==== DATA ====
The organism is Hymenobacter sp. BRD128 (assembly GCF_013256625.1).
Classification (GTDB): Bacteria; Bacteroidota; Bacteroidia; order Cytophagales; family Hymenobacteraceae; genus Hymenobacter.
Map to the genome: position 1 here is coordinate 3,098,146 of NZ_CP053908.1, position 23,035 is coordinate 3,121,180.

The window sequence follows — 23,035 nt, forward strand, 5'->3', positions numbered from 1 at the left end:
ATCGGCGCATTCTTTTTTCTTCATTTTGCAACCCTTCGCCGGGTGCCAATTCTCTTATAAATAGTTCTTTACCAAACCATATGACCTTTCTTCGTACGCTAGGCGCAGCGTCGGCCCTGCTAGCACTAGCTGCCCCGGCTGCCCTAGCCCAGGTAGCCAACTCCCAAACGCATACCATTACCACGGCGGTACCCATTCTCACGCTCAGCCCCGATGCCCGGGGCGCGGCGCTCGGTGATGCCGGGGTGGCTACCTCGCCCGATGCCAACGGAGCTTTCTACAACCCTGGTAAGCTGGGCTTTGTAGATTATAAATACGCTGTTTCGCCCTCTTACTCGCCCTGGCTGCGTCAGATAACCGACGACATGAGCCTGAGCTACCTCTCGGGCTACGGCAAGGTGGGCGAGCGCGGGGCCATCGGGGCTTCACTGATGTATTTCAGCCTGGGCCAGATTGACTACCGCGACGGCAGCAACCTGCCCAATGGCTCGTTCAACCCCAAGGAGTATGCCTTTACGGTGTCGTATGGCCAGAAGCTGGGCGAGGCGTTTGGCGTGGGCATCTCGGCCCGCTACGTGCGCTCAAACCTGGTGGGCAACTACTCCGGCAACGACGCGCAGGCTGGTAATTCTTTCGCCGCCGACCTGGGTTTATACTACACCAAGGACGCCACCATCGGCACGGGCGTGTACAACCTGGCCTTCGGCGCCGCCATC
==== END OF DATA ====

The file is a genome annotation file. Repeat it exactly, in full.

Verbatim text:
The organism is Hymenobacter sp. BRD128 (assembly GCF_013256625.1).
Classification (GTDB): Bacteria; Bacteroidota; Bacteroidia; order Cytophagales; family Hymenobacteraceae; genus Hymenobacter.
Map to the genome: position 1 here is coordinate 3,098,146 of NZ_CP053908.1, position 23,035 is coordinate 3,121,180.

The window sequence follows — 23,035 nt, forward strand, 5'->3', positions numbered from 1 at the left end:
ATCGGCGCATTCTTTTTTCTTCATTTTGCAACCCTTCGCCGGGTGCCAATTCTCTTATAAATAGTTCTTTACCAAACCATATGACCTTTCTTCGTACGCTAGGCGCAGCGTCGGCCCTGCTAGCACTAGCTGCCCCGGCTGCCCTAGCCCAGGTAGCCAACTCCCAAACGCATACCATTACCACGGCGGTACCCATTCTCACGCTCAGCCCCGATGCCCGGGGCGCGGCGCTCGGTGATGCCGGGGTGGCTACCTCGCCCGATGCCAACGGAGCTTTCTACAACCCTGGTAAGCTGGGCTTTGTAGATTATAAATACGCTGTTTCGCCCTCTTACTCGCCCTGGCTGCGTCAGATAACCGACGACATGAGCCTGAGCTACCTCTCGGGCTACGGCAAGGTGGGCGAGCGCGGGGCCATCGGGGCTTCACTGATGTATTTCAGCCTGGGCCAGATTGACTACCGCGACGGCAGCAACCTGCCCAATGGCTCGTTCAACCCCAAGGAGTATGCCTTTACGGTGTCGTATGGCCAGAAGCTGGGCGAGGCGTTTGGCGTGGGCATCTCGGCCCGCTACGTGCGCTCAAACCTGGTGGGCAACTACTCCGGCAACGACGCGCAGGCTGGTAATTCTTTCGCCGCCGACCTGGGTTTATACTACACCAAGGACGCCACCATCGGCACGGGCGTGTACAACCTGGCCTTCGGCGCCGCCATC